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Effects of nitrogen fertilizer on CH4 emission from rice fields: multi-site field observations
Xie, Baohua1,2; Zheng, Xunhua1; Zhou, Zaixing1,2; Gu, Jiangxin1; Zhu, Bo3; Chen, Xin4; Shi, Yi4; Wang, Yiyong5; Zhao, Zhichun2,5; Liu, Chunyan1; Yao, Zhisheng1; Zhu, Jianguo6
Corresponding AuthorXunhua Zheng
2010
Source PublicationPLANT AND SOIL
ISSN0032-079X
Volume326Issue:1-2Pages:393-401
SubtypeArticle
AbstractThere is an ongoing discussion of the possible effects of nitrogen (N) application on methane (CH4) emission from rice fields. However, the Intergovernmental Panel on Climate Change (IPCC) methodologies for estimating the national inventory of CH4 emission from paddy rice production do not consider the effects of N addition. To assess the lack of knowledge about N addition effects on inventory estimates, we recently launched a multi-site observation campaign in major rice cultivation regions of China. The observations showed that, across various climate zones, the application of ammonium-based fertilizers at the commonly-adopted levels for fields in China (150 or 250 kg N ha(-1)) generally inhibited accumulative CH4 emission during rice season (by 28-30% on average) as compared to no N addition. An increase in application from the moderate level of 150 kg N ha(-1) to the high rate of 250 kg N ha(-1) did not significantly modify CH4 emission. Our results suggest that disregarding the effect of N fertilization by the IPCC methodologies may not significantly bias CH4 inventory estimates of China. In regions with much lower N addition levels, however, disregarding the effect of N fertilization may result in the underestimation of regional CH4 emission, since these emissions were mainly derived from studies in regions with relatively high N addition rates; There is an ongoing discussion of the possible effects of nitrogen (N) application on methane (CH4) emission from rice fields. However, the Intergovernmental Panel on Climate Change (IPCC) methodologies for estimating the national inventory of CH4 emission from paddy rice production do not consider the effects of N addition. To assess the lack of knowledge about N addition effects on inventory estimates, we recently launched a multi-site observation campaign in major rice cultivation regions of China. The observations showed that, across various climate zones, the application of ammonium-based fertilizers at the commonly-adopted levels for fields in China (150 or 250 kg N ha(-1)) generally inhibited accumulative CH4 emission during rice season (by 28-30% on average) as compared to no N addition. An increase in application from the moderate level of 150 kg N ha(-1) to the high rate of 250 kg N ha(-1) did not significantly modify CH4 emission. Our results suggest that disregarding the effect of N fertilization by the IPCC methodologies may not significantly bias CH4 inventory estimates of China. In regions with much lower N addition levels, however, disregarding the effect of N fertilization may result in the underestimation of regional CH4 emission, since these emissions were mainly derived from studies in regions with relatively high N addition rates.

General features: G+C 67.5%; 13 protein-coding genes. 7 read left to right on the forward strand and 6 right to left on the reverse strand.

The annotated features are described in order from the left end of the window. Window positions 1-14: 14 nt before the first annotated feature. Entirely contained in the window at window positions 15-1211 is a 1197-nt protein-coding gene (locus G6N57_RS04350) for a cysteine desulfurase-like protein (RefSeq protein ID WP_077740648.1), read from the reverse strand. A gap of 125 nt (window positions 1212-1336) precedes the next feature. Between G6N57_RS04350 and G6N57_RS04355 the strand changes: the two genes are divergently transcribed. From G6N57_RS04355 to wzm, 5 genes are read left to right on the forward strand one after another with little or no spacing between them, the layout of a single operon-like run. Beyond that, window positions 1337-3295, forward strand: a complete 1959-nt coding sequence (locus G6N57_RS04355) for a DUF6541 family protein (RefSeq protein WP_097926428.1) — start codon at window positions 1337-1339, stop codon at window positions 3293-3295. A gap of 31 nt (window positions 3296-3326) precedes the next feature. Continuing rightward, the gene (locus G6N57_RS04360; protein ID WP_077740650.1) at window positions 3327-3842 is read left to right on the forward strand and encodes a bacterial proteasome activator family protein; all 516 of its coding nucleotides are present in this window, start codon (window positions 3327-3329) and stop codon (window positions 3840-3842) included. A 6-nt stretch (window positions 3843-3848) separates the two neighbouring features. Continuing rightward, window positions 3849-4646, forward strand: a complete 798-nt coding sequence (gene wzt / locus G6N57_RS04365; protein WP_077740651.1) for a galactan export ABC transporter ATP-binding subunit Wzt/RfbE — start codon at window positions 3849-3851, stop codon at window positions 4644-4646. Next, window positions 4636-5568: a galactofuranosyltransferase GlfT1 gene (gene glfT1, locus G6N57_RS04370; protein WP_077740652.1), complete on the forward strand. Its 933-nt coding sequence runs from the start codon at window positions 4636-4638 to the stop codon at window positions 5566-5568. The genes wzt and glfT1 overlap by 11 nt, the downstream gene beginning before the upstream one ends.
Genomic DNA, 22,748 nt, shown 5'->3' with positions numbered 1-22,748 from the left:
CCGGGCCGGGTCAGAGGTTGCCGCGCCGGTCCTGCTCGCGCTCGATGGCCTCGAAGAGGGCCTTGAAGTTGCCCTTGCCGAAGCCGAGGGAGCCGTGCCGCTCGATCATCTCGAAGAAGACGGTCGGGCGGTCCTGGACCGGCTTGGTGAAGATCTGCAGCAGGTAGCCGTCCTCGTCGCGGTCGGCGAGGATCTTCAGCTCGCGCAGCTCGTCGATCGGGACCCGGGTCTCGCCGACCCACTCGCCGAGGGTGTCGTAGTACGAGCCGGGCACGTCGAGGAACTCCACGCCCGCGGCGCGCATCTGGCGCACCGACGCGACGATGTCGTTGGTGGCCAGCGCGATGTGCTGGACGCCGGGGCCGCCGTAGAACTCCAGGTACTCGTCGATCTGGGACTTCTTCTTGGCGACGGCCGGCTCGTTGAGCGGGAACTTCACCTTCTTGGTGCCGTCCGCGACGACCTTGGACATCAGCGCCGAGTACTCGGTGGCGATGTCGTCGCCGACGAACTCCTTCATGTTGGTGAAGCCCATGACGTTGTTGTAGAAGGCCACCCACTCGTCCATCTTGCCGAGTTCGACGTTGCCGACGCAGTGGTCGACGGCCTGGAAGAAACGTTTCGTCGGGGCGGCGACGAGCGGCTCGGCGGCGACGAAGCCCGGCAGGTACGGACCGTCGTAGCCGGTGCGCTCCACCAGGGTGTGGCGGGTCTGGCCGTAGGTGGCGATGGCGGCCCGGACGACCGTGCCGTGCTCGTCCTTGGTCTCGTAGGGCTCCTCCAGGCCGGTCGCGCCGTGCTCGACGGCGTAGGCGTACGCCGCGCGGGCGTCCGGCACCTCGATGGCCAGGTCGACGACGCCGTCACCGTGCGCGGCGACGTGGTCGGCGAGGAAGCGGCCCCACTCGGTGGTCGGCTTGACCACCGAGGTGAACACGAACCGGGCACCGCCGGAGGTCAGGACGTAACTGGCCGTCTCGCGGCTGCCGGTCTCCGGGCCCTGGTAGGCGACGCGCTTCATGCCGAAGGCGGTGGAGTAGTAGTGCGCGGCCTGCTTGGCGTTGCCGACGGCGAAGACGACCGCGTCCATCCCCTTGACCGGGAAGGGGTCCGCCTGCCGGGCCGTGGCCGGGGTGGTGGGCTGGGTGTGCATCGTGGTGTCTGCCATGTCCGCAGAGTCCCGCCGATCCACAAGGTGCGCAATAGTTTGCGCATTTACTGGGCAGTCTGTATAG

KeywordAmmonium-based Inventory Biomass Oxidation
WOS HeadingsScience & Technology ; Life Sciences & Biomedicine
DOI10.1007/s11104-009-0020-3
WOS Subject ExtendedAgriculture ; Plant Sciences
Indexed BySCI
WOS KeywordMETHANE EMISSION ; PADDY SOILS ; OXIDATION ; PATTERNS ; CO2 ; MANAGEMENT ; OXIDE
Language英语
WOS SubjectAgronomy ; Plant Sciences ; Soil Science
WOS IDWOS:000272850200031
Funding OrganizationChinese Academy of Sciences(KZCX2-yw-204 ; National Science Foundation of China(40425010) ; European Union(IP 017841) ; Helmholtz-CAS Jointed Laboratory ENTRANCE ; KZCX3SW- 440)
Citation statistics
Cited Times:73[WOS]   [WOS Record]     [Related Records in WOS]
Document Type期刊论文
Identifierhttp://ir.imde.ac.cn/handle/131551/5033
Collection山地表生过程与生态调控重点实验室
Affiliation1.Chinese Acad Sci, Inst Atmospher Phys, State Key Lab Atmospher Bounder Layer Phys & Atmo, Beijing 100029, Peoples R China
2.Chinese Acad Sci, Grad Univ, Beijing 100039, Peoples R China
3.CAS, IMHE, Chengdu 610041, Peoples R China
4.CAS, Inst Appl Ecol, Shenyang 110015, Peoples R China
5.CAS, NE Inst Geog or Agroecol, Changchun 130012, Peoples R China
6.CAS, Inst Soil Sci, State Key Lab Soil & Sustainable Agr, Nanjing 210008, Peoples R China
Recommended Citation
GB/T 7714
Xie, Baohua,Zheng, Xunhua,Zhou, Zaixing,et al. Effects of nitrogen fertilizer on CH4 emission from rice fields: multi-site field observations[J]. PLANT AND SOIL,2010,326(1-2):393-401.
APA Xie, Baohua.,Zheng, Xunhua.,Zhou, Zaixing.,Gu, Jiangxin.,Zhu, Bo.,...&Zhu, Jianguo.(2010).Effects of nitrogen fertilizer on CH4 emission from rice fields: multi-site field observations.PLANT AND SOIL,326(1-2),393-401.
MLA Xie, Baohua,et al."Effects of nitrogen fertilizer on CH4 emission from rice fields: multi-site field observations".PLANT AND SOIL 326.1-2(2010):393-401.
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